Prominent Valley business and education leaders said that some positive changes have come out of COVID-19 that should help Arizona’s economy recover.
The state also is better positioned to rebound than other states because of its emphasis on attracting industry and graduating large numbers of highly trained students, they said during a webinar event Wednesday hosted by the PHX East Valley Partnership.
“The good news is that our region has learned a lot since the Great Recession and the events surrounding 9/11,” said Denny Barney, president and CEO of the group. “We have diversified our economy, and our value proposition is as strong as ever.”
Among some of the big wins that have bolstered the East Valley since the recession are corporate relocations, the expansion of global companies like Deloitte and Northrop-Grumman, and the groundbreaking of a world-class hub for digital education at ASU’s new campus in downtown Mesa, Barney said.
Arizona better prepared for future than other states
Understanding the effects of the pandemic and what the future holds was the topic of the event, entitled: “Preparing for the Future Post-COVID-19.”
Featured speakers were Arizona State University (ASU) President Dr. Michael Crow; Greater Phoenix Economic Council (GPEC) President Chris Camacho; and longtime ASU economist and director of the L. William Seidman Research Institute at the W.P. Carey School of Business, Dennis Hoffman.
President Crow talked about the university’s ability to adapt quickly to make a massive shift from an on-campus model to a blended education model. The university also pushed forward research, innovation and humane efforts to combat the pandemic.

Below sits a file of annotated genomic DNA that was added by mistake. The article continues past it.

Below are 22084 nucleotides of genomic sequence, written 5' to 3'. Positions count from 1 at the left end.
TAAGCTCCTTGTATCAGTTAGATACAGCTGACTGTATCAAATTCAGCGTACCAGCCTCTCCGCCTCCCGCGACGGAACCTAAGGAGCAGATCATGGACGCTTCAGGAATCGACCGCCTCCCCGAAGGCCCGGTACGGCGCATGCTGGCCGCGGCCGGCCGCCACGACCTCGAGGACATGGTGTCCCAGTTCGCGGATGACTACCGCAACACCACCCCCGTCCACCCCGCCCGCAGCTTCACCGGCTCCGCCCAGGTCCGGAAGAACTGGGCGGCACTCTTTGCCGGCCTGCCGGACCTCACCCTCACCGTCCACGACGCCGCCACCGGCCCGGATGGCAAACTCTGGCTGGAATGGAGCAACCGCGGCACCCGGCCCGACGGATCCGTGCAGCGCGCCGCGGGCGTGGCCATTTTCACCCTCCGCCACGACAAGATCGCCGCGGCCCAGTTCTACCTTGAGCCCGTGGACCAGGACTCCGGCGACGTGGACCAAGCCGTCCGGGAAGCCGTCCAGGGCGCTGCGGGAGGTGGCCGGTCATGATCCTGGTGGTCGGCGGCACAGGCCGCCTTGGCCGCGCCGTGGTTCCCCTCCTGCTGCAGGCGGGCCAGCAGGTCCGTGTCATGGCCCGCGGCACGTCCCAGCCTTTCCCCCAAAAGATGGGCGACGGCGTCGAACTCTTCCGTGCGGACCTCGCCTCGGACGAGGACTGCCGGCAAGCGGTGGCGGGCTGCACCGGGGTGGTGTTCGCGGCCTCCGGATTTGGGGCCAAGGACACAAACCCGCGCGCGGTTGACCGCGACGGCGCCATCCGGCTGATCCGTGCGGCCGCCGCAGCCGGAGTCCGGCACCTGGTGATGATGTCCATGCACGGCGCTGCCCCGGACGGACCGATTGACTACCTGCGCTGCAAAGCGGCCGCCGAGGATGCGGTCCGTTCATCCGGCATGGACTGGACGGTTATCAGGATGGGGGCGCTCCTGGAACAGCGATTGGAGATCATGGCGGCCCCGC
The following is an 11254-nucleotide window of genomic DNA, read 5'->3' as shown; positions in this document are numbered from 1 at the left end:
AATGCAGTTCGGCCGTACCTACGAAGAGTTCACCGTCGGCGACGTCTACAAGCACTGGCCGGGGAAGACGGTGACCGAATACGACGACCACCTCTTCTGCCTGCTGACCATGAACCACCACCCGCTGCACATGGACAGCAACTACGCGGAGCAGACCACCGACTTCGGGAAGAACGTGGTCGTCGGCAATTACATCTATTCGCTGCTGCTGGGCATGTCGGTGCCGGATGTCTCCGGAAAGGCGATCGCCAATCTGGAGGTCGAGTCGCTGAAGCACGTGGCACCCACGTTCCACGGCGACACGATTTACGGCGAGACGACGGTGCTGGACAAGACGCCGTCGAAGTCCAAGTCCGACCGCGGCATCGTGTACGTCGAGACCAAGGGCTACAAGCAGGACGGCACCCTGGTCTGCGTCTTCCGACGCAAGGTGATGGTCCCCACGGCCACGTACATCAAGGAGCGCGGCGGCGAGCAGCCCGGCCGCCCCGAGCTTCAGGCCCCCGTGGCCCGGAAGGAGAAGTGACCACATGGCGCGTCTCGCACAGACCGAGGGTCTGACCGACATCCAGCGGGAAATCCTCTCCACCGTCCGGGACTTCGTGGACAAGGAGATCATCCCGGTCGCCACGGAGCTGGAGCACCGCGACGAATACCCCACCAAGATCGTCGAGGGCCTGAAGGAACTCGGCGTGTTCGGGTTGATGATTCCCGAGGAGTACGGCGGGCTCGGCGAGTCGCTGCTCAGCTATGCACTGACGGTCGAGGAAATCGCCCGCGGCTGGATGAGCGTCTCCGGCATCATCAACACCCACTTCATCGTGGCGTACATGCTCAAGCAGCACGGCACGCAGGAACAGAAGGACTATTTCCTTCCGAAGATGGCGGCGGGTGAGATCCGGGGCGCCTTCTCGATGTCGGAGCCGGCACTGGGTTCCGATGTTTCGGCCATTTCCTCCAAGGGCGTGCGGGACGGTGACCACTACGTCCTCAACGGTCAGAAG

Now, it just enrolled its largest summer session ever with 60,000 students.
“We have to realize the old economy is gone,” said Crow. He said institutions will have to be highly adaptable to face down the challenge and be on the “front wave” of a new economy.
“If you want to win economically. If you want to be competitive moving forward, your agility is going to be very important. The agility of your workforce. The ability to be resilient.”
Silver linings and challenges ahead
Camacho of GPEC said the most daunting challenges for the state will be centered around sectors hardest hit like the restaurant and hospitality industries.
Groups like GPEC, chambers of commerce, and cities have worked “intensely” to reach out to small businesses. Their efforts combined with the federal Paycheck Protection Program (PPP) are mitigating the damage.
Other sectors, meanwhile, have remained strong including the industrial sector. Some industries such as advanced manufacturing and financial and professional services will likely see faster recovery times than sectors like air travel.
Some interesting twists could occur in the office market. Office space could shrink if companies transform into blended work places with more remote workers, or expand if corporations need more room to allow for social distancing.
Challenges ahead? The need to continue to invest in infrastructure and education, Camacho said.
Silver linings? The Phoenix region has earned “tier one” brand recognition with Fortune 500 and global corporations, he said.
Revered corporations like Apple, Microsoft and Tesla are coming here to take advantage of the universities graduating engineers and other students who are ready to meet industry needs.
“That has become the X factor for our ability to compete in this global age of competition for advanced industries,” Camacho said.
As anti-globalization efforts continue, Arizona is in a good place to attract new industry. Housing prices, modern infrastructure and a skilled labor force will continue to act as a lure.
Longtime economist predicts 24-month recovery
ASU economist Hoffman also expects the recovery to be much smoother this time around.
He credits the state’s pro-business stance combined with universities focused on economic development.
A decade-long effort to educate and graduate more students is filling local and state coffers as they move into careers.
One benefit of COVID-19 could be that Arizona will be able to keep more graduates here as remote working becomes the new norm.
“You can live in the East Valley and work for Silicon Valley,” Hoffman said.